“It’s close enough,” my partner hissed and smiled again as the deli god handed the meat now wrapped, bagged and labeled across the counter. My partner glanced at it, then handed it to me to put in the basket. I did.

“You know that was smoked turkey, right?” I whispered. “Didn’t you ask for the Cajun chicken?”

“Do you want to go home sometime today or not?”

“I like turkey. Turkey’s fine,” I asserted.

I went back to watching the young mom with the two toddlers. The taller boy had just dropped a box of donuts into the cart while the little one was endeavoring to scale the opposing side. Mom turned back from the shelf she had been perusing, noticed the teetering cart, and made a frantic lunge for her youngest just as gravity began to assert itself. Righting the cart, she pulled the little one off the side and settled him on her hip where he clung like a koala bear.

I felt a little guilty for being amused. Just a few years ago, I was that woman. So I knew that shopping with little ones is not for the faint of heart. I had learned the hard way that the key to food gathering with small children was to get in and get out as quickly and efficiently as possible, before they had a chance to ransack the shelves, slip too many things into the cart while I wasn’t looking, or to poke at each other until one of them inevitably melted down before I got halfway through my list.

I looked back at the deli to check on our progress. One of the hairnets was handing another package to my partner. That should be the last one. We were free! My partner pushed the groaning cart over to where I was standing.

“They’re adorable, aren’t they?” she said nodding at the young mom and her boys. Her voice had a wistful tone. Now that our boys were teenagers, this happens to us sometimes. It starts with this poignant, bittersweet pang when you see a young parent with little ones and graduates to a lump in your throat and teary eyes as you remember that you’ll never again rock your babies to sleep or fix their boo boos with a kiss and a Band-aid.

A few feet away, the young mother had paused at the intersection of her aisle and the bakery area. The little one was now firmly ensconced in the seat in front of the cart a kiwi in each little fist while his brother was standing next to his mom waiting, calmly and patiently. They looked like angels.

“Do you miss it?” I asked, knowing the answer. The little one chose that moment to twist in his seat, pull back his arm, and launch a kiwi at his brother’s head. His aim was remarkable. The older boy burst into tears and starting wailing like a mad foghorn. The little brother looked shocked at this reaction and then started wailing too. The mom heaved a sigh, scooped up the older boy, kissed his head and carried him to his brother who looked heartily sorry.

My partner’s wistful look was gone. She looked at me, grinned, and said:

“Not so much.”

And we headed toward the checkout line and home.

A Nontraditional Family: Introducing Us

My partner and I are not just a couple. We’re a collaborative, interdependent social unit with a shared goal and our own special brand of symbiosis – like the clownfish and the sea anemone – if the anemone was a middle-aged, wise-cracking mom and the clownfish regularly threatened to eat her children. We’re more than halfway done raising the spawn now – the oldest is out on his own and his little brothers are teenagers and not that far behind. But as much as I feel like an old hand at this now, I know things will come up that I can’t anticipate or prepare for. An there will be days when I’d rather stick a fork in my eye than to be the one responsible for dealing with what ever happens.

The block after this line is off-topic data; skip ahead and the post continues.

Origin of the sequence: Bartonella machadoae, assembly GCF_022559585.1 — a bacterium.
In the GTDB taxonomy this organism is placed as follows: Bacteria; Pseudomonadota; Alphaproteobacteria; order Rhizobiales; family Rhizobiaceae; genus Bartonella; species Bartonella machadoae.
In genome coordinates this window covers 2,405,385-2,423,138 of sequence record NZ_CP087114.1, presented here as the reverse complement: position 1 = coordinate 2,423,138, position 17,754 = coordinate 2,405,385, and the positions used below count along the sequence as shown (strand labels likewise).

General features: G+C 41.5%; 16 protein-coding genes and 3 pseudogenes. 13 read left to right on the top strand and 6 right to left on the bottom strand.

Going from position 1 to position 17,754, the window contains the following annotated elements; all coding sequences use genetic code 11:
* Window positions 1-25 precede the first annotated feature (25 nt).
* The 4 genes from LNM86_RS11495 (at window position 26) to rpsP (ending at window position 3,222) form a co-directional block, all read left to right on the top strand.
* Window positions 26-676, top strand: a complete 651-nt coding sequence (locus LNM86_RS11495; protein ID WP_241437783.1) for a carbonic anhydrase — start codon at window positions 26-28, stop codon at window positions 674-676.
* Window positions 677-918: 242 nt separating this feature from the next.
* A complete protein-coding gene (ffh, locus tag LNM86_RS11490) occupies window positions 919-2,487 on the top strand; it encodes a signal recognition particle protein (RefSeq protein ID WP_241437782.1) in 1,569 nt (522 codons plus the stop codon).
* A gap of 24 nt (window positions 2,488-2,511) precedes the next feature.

Which is why I know I’m lucky to have this incredible partner, this amazing anemone who is smart and loving and kind and tougher than goat’s teeth. She has the patience of a saint and a wit like a Ginsu knife. (It can slice a tomato paper-thin and dice an idiot in seconds.) And that sense of humor has been crucial because parenthood is nothing if not an endless exercise in dramatic irony. (We went in with such high expectations but everyone knew what was going to happen.)

Kids happened. And they kept happening. We’ve been peed on, vomited on and used as living Kleenex. We’ve watched our boys get measured and weighed, stitched up and fitted for casts. We survived their fevers, nightmares, bike wrecks and hospital stays without having a complete nervous breakdown. We’ve endured rap music, sagging pants and seven years of sharing a bathroom with three boys with poor aim. We’ve weathered a thousand Disney sing-alongs, the sound tracks of a hundred Nintendo games, and toys that talked, sang, whistled, wailed, or squawked incessantly until the batteries finally, mercifully, died.

We taught one son that the cat’s tail was not a handle and another that stuffing his pockets with caterpillars probably wasn’t a good idea. We taught the oldest to drive a car and kept the ranting and cussing to a minimum. (Well, I did. Number one son refused to drive with his mother again after she braced her feet on the dashboard and screamed every time he stepped on the gas.) We encouraged (begged, bribed and cajoled) them to do their homework, to be kind to each other, to aim for the water, to eat vegetables, to use an inside voice, to please just go to bed.

Our house was decorated early on in “my kids are animals” motif, with grubby handprints everywhere and graffiti scrawled in crayon on the walls. Our living room was perpetually carpeted with Legos, matchbox cars, and Star Wars action figures. We bought furniture that was plain and uncomfortable but sturdy and Scotch-guarded. For a long time, we owned nothing made of glass, ceramic or anything easily breakable (except dishes and windows – which they broke). For years, we’ve gone without enough sleep, money, time and attention. Because we are the parents, the ones who give their time and attention, who make the money and go without sleep for the children.

This year, my wife and I would be celebrating our twelfth anniversary if it weren’t for one little detail – she’s not my wife. She’s my partner in life, love and child-rearing, but she’s not my wife because I am also a woman, and we’re not allowed to marry. And because the word “family” is so jealously guarded by right-wing fundamentalists everywhere, there are people, institutions, and governments that refuse even to recognize us as a legitimate social unit.

Even the progressives among us so often feel the need to add a qualifier to families like ours – words like “nontraditional” or “alternative.” But still I prefer just the noun, bare bones, fundamental, true. This is our family – two middle-aged moms/women/not-wives/people with two sons still at home, two goofy dogs, and one mean old cat doing our best to coexist symbiotically ever after.